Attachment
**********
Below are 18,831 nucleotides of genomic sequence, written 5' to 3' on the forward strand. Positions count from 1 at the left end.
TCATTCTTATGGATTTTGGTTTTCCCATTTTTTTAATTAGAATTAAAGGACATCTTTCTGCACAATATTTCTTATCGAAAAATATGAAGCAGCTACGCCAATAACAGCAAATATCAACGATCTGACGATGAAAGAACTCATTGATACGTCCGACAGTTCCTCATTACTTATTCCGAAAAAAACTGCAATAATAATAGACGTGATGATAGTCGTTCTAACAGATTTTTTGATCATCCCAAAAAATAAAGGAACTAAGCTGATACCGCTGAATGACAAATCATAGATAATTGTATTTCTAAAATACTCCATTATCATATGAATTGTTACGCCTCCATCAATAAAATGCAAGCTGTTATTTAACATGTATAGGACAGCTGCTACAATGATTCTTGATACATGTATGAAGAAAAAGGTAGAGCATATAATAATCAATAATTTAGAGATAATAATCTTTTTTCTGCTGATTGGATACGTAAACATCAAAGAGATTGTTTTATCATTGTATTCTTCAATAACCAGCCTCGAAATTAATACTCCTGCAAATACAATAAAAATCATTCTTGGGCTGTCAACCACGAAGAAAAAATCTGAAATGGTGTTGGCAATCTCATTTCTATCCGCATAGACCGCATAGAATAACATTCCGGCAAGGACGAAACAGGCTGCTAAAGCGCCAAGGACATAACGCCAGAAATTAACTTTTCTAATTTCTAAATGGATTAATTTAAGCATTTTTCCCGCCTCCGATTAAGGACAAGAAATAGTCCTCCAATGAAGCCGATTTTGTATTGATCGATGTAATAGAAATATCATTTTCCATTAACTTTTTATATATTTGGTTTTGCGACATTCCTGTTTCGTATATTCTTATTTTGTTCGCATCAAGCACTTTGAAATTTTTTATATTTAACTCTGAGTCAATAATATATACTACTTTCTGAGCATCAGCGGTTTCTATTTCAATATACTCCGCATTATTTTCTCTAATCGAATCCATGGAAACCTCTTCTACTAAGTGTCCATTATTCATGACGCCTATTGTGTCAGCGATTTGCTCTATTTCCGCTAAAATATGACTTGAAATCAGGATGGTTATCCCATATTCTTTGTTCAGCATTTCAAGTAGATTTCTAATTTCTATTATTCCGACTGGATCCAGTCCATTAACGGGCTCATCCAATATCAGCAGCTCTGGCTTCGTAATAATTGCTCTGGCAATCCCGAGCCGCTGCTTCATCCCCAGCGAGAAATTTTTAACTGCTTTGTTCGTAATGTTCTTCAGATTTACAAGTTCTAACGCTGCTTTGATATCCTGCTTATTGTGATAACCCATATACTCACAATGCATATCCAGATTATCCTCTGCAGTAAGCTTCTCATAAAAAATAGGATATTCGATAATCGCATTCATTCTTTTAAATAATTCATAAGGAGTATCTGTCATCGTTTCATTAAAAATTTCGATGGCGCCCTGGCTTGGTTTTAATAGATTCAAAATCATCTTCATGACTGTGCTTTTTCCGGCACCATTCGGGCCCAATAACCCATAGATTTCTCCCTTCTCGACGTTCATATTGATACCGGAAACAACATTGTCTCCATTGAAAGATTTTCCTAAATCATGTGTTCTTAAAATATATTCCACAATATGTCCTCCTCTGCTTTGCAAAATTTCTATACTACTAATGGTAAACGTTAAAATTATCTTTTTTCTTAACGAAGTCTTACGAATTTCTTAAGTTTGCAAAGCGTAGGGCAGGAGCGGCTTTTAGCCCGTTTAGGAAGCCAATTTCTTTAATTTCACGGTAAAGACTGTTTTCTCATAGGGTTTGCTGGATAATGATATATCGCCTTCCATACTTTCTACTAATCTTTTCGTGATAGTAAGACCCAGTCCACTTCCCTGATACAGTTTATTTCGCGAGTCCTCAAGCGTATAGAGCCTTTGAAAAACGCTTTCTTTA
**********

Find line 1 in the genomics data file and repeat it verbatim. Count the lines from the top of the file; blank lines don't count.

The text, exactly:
Below are 18,831 nucleotides of genomic sequence, written 5' to 3' on the forward strand. Positions count from 1 at the left end.